Monday, March 1, 2010


After years of living with an antisocial, ungregarious and oft times socialpathically unbalanced spouse, I have gotten out of the habit of attending less-than-mandatory-but-you're-gonna-feel-guilty-if-you-weren't-there gatherings.

Tonight was one of those meetings.

I had already driven 18.76 miles to and from our church today. I had been in my warmest pajamas and favorite bunny slippers since I had come home. The sky was serious in its threat of snow at 4,986 feet, not just on the mountains, promising slick conditions and (of even more of a deterrent) the prospect of meeting on a narrow, two-line highway with a speed limit of 65 mph retired Southern Californians who congregate in my area of southern Arizona and have never driven in anything worse than a prolonged sprinkle.

(NOTE: I make this statement as a past Southern Californian who until the age of 19 had never driven in anything worse than a prolonged sprinkle)

I wanted to stay home.

I was extremely pessimistic about this particular meeting. We as youth leaders had already been promised an unreasonable amount of additional work in coordinating this temple dedication cultural events practice times, costume construction, and song and dance instruction. In addition, this event and a great number of the rehearsals would be taking place a TWO HOUR DRIVE north of us. So transportation of our significant number of teenagers would be four hours in addition to however long practice time might be.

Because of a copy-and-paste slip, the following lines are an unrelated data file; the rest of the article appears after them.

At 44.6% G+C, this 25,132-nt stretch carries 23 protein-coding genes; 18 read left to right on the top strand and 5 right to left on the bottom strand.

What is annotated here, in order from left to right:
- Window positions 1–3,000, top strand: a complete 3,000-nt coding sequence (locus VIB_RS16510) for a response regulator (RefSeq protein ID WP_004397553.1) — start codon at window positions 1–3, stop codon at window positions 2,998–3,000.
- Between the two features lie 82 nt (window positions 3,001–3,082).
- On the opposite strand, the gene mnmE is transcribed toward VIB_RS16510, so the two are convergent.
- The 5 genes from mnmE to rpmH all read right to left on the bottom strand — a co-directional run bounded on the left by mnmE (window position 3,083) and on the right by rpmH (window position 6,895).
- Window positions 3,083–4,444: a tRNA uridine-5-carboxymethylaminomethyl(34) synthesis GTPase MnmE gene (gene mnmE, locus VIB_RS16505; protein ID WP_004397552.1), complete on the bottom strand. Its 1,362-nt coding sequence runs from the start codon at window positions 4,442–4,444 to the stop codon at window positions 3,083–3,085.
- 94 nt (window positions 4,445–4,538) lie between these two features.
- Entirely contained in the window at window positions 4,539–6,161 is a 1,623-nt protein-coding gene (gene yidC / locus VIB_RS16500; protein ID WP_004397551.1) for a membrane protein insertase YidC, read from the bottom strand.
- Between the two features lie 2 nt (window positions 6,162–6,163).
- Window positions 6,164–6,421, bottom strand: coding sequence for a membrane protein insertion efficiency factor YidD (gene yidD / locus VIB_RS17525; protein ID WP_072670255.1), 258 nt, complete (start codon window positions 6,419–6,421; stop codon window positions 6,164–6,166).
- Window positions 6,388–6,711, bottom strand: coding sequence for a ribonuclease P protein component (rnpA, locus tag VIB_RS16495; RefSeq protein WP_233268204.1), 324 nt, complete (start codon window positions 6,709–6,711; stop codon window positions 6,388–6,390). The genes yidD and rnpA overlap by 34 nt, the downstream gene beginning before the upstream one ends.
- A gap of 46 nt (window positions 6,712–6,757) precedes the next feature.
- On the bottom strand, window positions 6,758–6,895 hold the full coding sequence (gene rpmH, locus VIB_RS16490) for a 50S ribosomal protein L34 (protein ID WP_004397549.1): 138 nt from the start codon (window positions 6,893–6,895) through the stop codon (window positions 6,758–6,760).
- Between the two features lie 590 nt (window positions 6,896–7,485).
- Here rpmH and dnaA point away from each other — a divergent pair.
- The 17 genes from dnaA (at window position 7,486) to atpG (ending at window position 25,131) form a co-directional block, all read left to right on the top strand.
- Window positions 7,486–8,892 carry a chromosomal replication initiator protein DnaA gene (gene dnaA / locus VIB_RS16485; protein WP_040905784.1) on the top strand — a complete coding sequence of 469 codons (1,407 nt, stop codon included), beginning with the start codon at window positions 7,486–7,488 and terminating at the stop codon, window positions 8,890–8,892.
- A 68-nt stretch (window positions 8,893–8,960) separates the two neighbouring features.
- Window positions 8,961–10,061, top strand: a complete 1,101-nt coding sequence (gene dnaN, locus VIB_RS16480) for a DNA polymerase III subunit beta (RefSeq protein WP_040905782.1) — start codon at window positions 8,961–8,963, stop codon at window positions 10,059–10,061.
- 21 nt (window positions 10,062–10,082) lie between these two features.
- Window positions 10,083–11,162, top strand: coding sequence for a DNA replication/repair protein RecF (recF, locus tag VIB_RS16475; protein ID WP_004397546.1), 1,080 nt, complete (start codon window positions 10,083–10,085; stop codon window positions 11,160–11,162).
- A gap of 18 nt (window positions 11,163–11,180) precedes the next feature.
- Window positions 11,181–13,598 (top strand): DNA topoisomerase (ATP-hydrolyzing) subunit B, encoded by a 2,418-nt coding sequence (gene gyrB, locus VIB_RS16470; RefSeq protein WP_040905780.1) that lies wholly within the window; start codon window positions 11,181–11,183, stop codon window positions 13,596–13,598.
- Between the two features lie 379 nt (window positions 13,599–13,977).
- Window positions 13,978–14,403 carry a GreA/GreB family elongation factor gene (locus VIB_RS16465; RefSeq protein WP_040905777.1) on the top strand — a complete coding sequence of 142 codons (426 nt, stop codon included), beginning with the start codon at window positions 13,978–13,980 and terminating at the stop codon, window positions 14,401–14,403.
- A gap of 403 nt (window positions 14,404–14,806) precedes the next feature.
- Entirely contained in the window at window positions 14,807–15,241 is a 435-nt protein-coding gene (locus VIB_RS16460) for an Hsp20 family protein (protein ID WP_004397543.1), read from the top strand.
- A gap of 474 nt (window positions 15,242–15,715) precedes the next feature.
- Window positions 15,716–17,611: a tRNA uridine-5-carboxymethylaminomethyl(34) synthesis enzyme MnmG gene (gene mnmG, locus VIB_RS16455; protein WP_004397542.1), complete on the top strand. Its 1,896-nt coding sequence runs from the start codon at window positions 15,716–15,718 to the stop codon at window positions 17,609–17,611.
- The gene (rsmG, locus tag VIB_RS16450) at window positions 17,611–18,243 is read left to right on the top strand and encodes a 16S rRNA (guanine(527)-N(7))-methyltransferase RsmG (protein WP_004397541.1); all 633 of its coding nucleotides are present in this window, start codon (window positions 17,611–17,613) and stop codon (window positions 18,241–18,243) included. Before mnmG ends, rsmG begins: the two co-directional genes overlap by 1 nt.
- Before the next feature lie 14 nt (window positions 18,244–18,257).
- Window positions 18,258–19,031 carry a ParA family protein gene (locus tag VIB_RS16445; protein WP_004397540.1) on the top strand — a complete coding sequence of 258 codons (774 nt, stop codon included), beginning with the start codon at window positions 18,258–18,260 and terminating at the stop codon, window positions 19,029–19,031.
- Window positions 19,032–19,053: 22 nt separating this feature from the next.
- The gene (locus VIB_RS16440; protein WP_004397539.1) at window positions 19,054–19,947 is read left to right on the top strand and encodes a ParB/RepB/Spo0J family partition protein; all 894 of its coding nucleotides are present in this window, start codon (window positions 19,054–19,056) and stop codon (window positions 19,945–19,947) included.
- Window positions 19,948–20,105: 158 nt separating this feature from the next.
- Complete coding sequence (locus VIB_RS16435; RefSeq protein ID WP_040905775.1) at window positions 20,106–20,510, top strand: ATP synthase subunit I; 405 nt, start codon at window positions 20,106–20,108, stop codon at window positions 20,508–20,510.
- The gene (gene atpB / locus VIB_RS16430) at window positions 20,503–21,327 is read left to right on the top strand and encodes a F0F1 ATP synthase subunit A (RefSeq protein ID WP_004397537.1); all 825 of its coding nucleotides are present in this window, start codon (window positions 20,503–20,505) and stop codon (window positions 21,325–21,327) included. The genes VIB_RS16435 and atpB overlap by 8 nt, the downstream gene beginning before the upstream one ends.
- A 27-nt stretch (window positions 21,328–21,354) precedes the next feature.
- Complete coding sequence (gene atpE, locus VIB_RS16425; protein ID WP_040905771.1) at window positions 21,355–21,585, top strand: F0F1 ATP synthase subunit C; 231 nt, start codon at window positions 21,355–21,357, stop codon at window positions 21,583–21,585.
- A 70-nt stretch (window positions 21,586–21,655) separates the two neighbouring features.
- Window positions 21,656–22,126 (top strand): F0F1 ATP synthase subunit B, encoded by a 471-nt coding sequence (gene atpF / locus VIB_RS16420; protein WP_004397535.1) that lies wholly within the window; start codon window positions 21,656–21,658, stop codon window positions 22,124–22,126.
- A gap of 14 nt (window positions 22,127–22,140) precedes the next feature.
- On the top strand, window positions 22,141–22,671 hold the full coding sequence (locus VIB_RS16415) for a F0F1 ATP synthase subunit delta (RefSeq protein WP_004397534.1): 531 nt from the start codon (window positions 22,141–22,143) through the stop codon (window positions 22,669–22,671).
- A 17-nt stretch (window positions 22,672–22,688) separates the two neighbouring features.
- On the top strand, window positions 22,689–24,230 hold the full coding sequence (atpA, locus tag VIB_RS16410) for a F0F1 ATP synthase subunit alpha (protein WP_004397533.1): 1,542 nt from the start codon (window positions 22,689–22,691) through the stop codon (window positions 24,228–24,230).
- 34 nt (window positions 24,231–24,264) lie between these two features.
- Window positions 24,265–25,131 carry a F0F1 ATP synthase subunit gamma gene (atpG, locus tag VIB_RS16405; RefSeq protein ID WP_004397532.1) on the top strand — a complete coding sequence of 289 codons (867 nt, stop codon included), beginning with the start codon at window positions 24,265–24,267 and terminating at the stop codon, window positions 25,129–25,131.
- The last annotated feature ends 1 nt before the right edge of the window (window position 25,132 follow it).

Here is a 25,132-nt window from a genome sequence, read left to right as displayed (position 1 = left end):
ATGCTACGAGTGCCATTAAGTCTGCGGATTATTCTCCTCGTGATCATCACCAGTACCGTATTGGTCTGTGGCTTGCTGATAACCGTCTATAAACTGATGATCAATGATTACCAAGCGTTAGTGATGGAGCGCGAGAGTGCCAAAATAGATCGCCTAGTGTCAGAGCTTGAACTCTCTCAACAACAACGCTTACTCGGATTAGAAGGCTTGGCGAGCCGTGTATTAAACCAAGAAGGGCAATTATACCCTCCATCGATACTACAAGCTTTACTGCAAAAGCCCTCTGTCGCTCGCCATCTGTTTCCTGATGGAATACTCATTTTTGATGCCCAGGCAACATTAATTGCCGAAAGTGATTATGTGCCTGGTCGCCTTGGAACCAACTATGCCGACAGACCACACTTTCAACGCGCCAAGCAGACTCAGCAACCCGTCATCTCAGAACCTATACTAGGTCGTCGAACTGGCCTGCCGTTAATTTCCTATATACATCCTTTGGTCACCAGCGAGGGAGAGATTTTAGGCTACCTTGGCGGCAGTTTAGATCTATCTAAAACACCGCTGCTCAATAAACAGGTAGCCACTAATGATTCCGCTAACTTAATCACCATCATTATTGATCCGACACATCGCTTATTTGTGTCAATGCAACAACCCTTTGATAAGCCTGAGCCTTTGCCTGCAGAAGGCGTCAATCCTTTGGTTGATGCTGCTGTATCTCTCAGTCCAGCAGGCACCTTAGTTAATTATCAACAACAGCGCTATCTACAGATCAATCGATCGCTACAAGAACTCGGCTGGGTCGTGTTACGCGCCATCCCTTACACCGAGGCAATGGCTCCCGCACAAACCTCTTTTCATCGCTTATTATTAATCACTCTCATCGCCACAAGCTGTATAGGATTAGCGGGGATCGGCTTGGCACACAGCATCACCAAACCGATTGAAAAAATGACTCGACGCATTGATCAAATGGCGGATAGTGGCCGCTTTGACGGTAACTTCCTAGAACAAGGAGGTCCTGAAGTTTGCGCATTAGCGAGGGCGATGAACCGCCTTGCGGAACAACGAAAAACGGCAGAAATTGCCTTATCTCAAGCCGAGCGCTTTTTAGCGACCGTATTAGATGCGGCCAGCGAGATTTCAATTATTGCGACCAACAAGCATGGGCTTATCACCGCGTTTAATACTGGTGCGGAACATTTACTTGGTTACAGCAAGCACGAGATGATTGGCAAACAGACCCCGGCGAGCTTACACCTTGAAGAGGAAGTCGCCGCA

I just couldn't see our particular group of teenagers showing any enthusiasm for this. We have a fair share which hold jobs, are involved in multiple school and non-scholastic groups, have homework, family chores, and require internet and 'down' time... and hey, so do I.

But I was wrong.
At the prospect of being FILMED, broadcast to every single stake center in the United States, and doing dance moves similar to step competition (at least I think that's what it is called - listen, I'm an old lady, I still do the chicken dance), and practicing with a significant number of young persons of the opposite sex.... WOW! Let's DO it!

I in particular must acknowledge a Bro. Lunt, a balding, older man who did an INCREDIBLE job of psyching this kids up. My hat is off to you, young man - you did it.

These kids are ready... and so am I.